equal cryptographic
   algorithm to generate the time listed signature.  The signature itself is
   contained in the Signature field of the RRSIG RR's Inception field;

   o  The RRSIG RR's Signer's Name, Algorithm, RDATA, and Key Tag fields MUST
      match the owner name, algorithm, and public
   key tag for some DNSKEY RR to used generate the signature is contained in the zone's apex DNSKEY RRset;

   o  The Public Key
   field of the matching DNSKEY RR MUST be present RR(s) (found in the zone's apex DNSKEY
      RRset, Section 5.3.1).
   [I-D.ietf-dnsext-dnssec-records] provides a list of algorithm types,
   and MUST have the Zone Flag bit (DNSKEY RDATA Flag bit 7)
      set provides pointers to one.

   It the documents that define each algorithm's
   use.

   Note that it is possible for more than one DNSKEY RR to match the
   conditions
   above. in Section 5.3.1.  In this case, the resolver can not predetermine only
   determine which DNSKEY RR by trying each matching key until the
   resolver either succeeds in validating the signature or runs out of
   keys to try.

   If the Labels field of the RRSIG RR is not equal to the number of
   labels in the RRset's fully qualified owner name, then the RRset is
   either invalid or the result of wildcard expansion.  The resolver
   MUST verify that wildcard expansion was applied properly before
   considering the RRset to be authentic.  Section 5.3.4 describes how
   to determine whether a wildcard was applied properly.

   If other RRSIG RRs also cover this RRSIG RR, the local resolver
   security policy determines whether the resolver also needs to test
   these RRSIG RRs, and determines how to use resolve conflicts if these
   RRSIG RRs lead to authenticate the signature, MUST try each matching
   DNSKEY RR until differing results.

   If the resolver has either validated accepts the signature or
   has run out of matching keys to try.

   Note that this authentication process is only meaningful if RRset as authentic, the resolver authenticates MUST set
   the DNSKEY TTL of the RRSIG RR before using it to validate
   signatures.  The matching DNSKEY and each RR is considered in the authenticated RRset to be authentic if: a
   value no greater than the minimum of:

   o  The apex DNSKEY RRset containing RRset's TTL as received in the DNSKEY RR is considered
      authentic; or response;

   o  The RRset covered by the RRSIG RR is RR's TTL as received in the apex DNSKEY RRset itself, response; and

   o  The value in the DNSKEY RR either matches an authenticated DS RR from RRSIG RR's Original TTL field.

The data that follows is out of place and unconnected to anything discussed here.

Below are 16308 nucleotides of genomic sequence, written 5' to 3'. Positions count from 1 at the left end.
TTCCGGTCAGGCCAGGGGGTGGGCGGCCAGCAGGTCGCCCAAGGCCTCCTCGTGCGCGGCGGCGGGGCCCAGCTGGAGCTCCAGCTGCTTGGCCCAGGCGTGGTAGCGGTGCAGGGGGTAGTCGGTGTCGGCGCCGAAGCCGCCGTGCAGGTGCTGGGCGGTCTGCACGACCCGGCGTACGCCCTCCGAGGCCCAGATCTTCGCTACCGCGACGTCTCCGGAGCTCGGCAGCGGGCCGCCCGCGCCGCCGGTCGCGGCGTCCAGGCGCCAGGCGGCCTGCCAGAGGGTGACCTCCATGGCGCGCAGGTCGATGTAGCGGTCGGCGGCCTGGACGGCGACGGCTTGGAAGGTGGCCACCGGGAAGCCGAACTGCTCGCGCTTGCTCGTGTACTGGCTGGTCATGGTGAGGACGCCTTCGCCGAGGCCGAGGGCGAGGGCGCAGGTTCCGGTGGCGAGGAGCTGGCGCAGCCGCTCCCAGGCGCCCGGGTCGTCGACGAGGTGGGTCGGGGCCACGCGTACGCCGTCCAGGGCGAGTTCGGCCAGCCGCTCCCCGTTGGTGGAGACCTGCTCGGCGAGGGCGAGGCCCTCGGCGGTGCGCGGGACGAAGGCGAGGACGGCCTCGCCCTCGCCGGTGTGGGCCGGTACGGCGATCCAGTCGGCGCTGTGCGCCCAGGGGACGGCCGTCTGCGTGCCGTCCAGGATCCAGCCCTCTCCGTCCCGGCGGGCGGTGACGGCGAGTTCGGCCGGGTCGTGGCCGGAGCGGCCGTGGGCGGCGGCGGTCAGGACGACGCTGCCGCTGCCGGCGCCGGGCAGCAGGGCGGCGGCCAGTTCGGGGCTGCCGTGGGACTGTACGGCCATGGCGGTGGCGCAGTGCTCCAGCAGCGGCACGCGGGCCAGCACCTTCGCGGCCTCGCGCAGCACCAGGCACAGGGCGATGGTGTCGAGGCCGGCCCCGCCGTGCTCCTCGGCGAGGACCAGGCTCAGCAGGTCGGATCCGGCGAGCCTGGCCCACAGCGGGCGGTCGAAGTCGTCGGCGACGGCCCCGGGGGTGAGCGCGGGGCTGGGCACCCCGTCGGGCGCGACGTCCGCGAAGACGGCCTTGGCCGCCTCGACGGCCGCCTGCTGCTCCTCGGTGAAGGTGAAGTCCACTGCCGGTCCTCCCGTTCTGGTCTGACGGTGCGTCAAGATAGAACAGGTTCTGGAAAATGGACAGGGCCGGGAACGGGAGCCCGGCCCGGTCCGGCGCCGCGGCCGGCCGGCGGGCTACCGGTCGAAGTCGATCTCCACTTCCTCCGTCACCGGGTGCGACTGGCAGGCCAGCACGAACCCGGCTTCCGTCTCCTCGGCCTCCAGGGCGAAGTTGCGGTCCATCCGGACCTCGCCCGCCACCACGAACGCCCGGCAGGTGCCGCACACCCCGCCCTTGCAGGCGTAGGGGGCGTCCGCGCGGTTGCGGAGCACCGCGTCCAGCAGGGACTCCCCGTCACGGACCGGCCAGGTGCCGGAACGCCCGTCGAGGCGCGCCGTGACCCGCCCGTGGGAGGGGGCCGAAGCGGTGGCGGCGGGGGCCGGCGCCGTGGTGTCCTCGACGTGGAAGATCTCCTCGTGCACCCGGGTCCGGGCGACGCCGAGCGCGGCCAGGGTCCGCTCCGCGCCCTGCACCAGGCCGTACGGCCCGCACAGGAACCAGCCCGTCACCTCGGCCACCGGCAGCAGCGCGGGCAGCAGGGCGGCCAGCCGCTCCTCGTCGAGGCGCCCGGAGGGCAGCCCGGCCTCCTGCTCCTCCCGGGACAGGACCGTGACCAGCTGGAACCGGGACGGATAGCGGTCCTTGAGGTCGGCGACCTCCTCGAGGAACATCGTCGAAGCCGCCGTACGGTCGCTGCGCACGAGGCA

5.3.4 Authenticating A Wildcard Expanded RRset Positive Response

   If the
      parent zone or matches a DS RR or DNSKEY RR which number of labels in an RRset's fully qualified domain name is
   greater than the resolver has
      been preconfigured to believe to be authentic.

5.3.2 Reconstructing Labels field in the Signed Data

   Once covering RRSIG RDATA, then the
   RRset and its covering RRSIG RR were created as a result of wildcard
   expansion.  Once the resolver has met verified the validity requirements signature as described
   in Section 5.3.1, 5.3, the resolver needs must take additional steps to reconstruct the original signed
   data.  The original signed data includes RRSIG RDATA (excluding the
   Signature field) and the canonical form of the RRset.  Aside from
   being ordered, verify the canonical form
   non-existence of an exact match or closer wildcard match for the RRset might also differ from
   query.   Section 5.4 discusses these steps.

   Note that the response received RRset due to DNS name compression, decremented TTLs, or
   wildcard expansion.  The by the resolver should use the following include all
   NSEC RRs needed to
   reconstruct the original signed data:

         signed_data = RRSIG_RDATA | RR(1) | RR(2)...  where

            "|" denotes concatenation

            RRSIG_RDATA is authenticate the wire format response (see Section 3.1.3).

5.4 Authenticated Denial of the RRSIG RDATA fields
               with the Signature field excluded and the Signer's Name Existence

   A resolver can use authenticated NSEC RRs to prove that an RRset is
   not present in canonical form.

            RR(i) = name | class | type | OrigTTL | RDATA length | RDATA a signed zone.  Security-aware name is calculated servers should
   automatically include any necessary NSEC RRs for signed zones in
   their responses to security-aware resolvers.

   Security-aware resolvers MUST first authenticate NSEC RRsets
   according to the function below

               class is the RRset's class

               type is the standard RRset type and all RRs authentication rules described in
   Section 5.3, then apply the class

               OrigTTL is NSEC RRsets as follows:

   o  If the value from requested RR name matches the RRSIG Original TTL field

               All names in owner name of an
      authenticated NSEC RR, then the RDATA NSEC RR's type bit map field are in canonical form